If the final months of the year get you or one of your family members feeling down, irritable, or low on energy or craving sweet or starchy foods and sleeping more or less than usual, you may experience seasonal affective disorder (SAD), a type of depression that’s common in the winter months. There is not one Alaskan that has not had to deal with at least one side affect of these seasonal blues.
Winter brings shorter days and extreme cold in other states as well. But Alaska is the American vortex of the long, dark winter. No wonder residents here eagerly await the passing of winter solstice, the psychological turning point toward spring. No matter how far south you go, the state is still far north of the rest of the country. That means abbreviated days that get increasingly short as you travel farther north.
Winter is a drag to some extent for one out of five Americans, studies suggest. A smaller fraction - mostly women and young adults - suffer from Seasonal Affective Disorder, a type of depression stemming from decreased daylight. Nearly 10 percent of Alaskans suffer from the disorder to some degree, according to a 2012 study published in the American Journal of Psychiatry. Symptoms include lethargy, a heightened desire for sleep, cravings for carbohydrates, feelings of melancholy, fuzzy thinking and loss of libido or sociability, said Suzanne Womack Strisik, an assistant psychology professor at the University of Alaska Anchorage. Severe cases can even be debilitating, prompting thoughts of suicide.
While some Alaskans embrace winter, others cope by exposing themselves to bright-light therapy, which doctors say can be effective. Others take antidepressants. Some medicate with drugs or alcohol. And there are those who flee the state when the hours of daylight decrease and the temperature outside gets chilly.
The duration and severity can vary significantly from one person to another—but the good news is that you don’t have to suffer until spring. The National Sleep Foundation put together a list of steps you can take now to ease these symptoms.
Expose yourself to light. Since a shortage of sun exposure is part of what triggers SAD, sit by a bright window or go out for a walk during the day. If this doesn’t give you enough of a mood boost, consider investing in a light box, which can also help with insomnia, or a dawn simulator: The artificial light from these devices is about 20 times brighter than what’s emitted by ordinary light bulbs and of a different wavelength (10,000 lux of cool-white fluorescent light). The theory is that if you sit in front of a light box for at least 30 minutes each day (ideally first thing in the morning), the light will suppress the release of melatonin (which makes you sleepy) and trigger the release of brain chemicals that are linked to a more upbeat mood.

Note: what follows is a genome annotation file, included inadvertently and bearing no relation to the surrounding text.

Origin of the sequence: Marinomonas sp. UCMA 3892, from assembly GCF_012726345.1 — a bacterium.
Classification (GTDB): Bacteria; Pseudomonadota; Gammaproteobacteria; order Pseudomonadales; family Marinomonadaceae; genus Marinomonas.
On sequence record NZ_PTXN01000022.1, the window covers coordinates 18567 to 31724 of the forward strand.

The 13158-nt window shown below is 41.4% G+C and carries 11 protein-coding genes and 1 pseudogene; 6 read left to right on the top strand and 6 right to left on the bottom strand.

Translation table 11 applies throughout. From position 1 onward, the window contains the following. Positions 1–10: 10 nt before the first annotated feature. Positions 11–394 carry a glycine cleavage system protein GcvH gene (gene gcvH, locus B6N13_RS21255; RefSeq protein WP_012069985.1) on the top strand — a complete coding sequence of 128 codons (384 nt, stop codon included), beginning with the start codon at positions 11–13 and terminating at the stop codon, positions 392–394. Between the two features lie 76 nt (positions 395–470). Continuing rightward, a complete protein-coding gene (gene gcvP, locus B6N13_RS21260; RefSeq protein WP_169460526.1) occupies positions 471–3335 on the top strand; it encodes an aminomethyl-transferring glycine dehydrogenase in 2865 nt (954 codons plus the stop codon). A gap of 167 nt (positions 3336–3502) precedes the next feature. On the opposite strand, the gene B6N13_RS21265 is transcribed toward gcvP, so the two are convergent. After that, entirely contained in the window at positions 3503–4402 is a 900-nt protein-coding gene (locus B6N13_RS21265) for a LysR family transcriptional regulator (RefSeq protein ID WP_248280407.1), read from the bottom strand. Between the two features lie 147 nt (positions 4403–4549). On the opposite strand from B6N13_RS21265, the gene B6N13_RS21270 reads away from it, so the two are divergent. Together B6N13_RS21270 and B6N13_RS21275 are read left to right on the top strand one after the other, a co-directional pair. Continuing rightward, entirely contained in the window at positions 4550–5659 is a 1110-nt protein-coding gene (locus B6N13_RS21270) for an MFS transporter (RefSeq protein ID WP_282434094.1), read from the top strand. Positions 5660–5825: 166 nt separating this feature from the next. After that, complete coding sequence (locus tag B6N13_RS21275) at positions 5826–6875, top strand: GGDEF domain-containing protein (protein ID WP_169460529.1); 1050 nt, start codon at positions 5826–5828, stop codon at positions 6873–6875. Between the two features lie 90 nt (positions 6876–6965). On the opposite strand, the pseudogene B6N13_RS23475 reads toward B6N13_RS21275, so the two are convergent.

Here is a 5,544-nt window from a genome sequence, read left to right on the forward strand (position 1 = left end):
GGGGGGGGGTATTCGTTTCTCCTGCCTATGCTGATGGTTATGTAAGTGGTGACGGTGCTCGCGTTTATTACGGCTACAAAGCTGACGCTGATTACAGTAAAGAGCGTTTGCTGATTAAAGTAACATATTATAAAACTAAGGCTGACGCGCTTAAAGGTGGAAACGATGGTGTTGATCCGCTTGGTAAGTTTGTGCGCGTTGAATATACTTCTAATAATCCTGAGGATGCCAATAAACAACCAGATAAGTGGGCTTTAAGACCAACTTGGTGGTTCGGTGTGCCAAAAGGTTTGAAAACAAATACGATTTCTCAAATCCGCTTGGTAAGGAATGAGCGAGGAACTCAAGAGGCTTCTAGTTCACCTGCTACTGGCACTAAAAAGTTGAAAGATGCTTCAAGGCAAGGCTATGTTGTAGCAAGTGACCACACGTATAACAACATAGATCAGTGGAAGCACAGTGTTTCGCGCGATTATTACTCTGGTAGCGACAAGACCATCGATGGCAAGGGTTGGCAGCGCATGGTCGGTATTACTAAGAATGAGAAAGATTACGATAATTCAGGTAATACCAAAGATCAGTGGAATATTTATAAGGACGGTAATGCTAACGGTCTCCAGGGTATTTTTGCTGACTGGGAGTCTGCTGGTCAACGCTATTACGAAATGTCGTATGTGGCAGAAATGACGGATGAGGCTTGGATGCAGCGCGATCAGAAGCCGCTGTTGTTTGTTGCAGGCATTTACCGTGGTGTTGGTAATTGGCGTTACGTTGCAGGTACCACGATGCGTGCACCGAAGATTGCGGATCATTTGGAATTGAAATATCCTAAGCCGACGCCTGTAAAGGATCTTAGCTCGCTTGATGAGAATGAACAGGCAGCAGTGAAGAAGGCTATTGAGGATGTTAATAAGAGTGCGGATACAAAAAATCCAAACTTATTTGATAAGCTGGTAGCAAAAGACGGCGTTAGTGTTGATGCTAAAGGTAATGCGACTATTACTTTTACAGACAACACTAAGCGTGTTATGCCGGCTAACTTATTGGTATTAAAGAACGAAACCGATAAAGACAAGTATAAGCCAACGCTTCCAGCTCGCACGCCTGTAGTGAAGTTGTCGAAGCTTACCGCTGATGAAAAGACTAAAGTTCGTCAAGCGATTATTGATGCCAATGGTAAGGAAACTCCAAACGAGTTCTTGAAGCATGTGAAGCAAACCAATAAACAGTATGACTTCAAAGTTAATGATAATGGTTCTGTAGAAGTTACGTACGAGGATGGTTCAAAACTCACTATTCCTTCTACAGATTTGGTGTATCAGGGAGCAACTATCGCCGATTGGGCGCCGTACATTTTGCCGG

Stick with a healthy diet. Rather than indulging in lots of creamy, cheesy, starchy, or sugary comfort foods, make or order satisfying, produce-based items. Choose vegetable soups and stews, baked or roasted apples and pears, and you’ll get the hearty and filling sensations that you want without consuming excessive calories.
Stay active. Don’t hibernate or stay cooped up inside. Bundle up and enjoy winter activities like ice skating, snowshoeing, building a snowman with your kids, or going for a walk in the snow. Get together with friends and see movies or go to museums. Engage in fun activities with your kids at home like playing board games or doing arts and crafts while drinking warm cider.
Seek professional help. If you can’t beat feelings of seasonal depression, see a psychologist who specializes in cognitive behavioral therapy, which can improve SAD and may have longerlasting benefits than light therapy.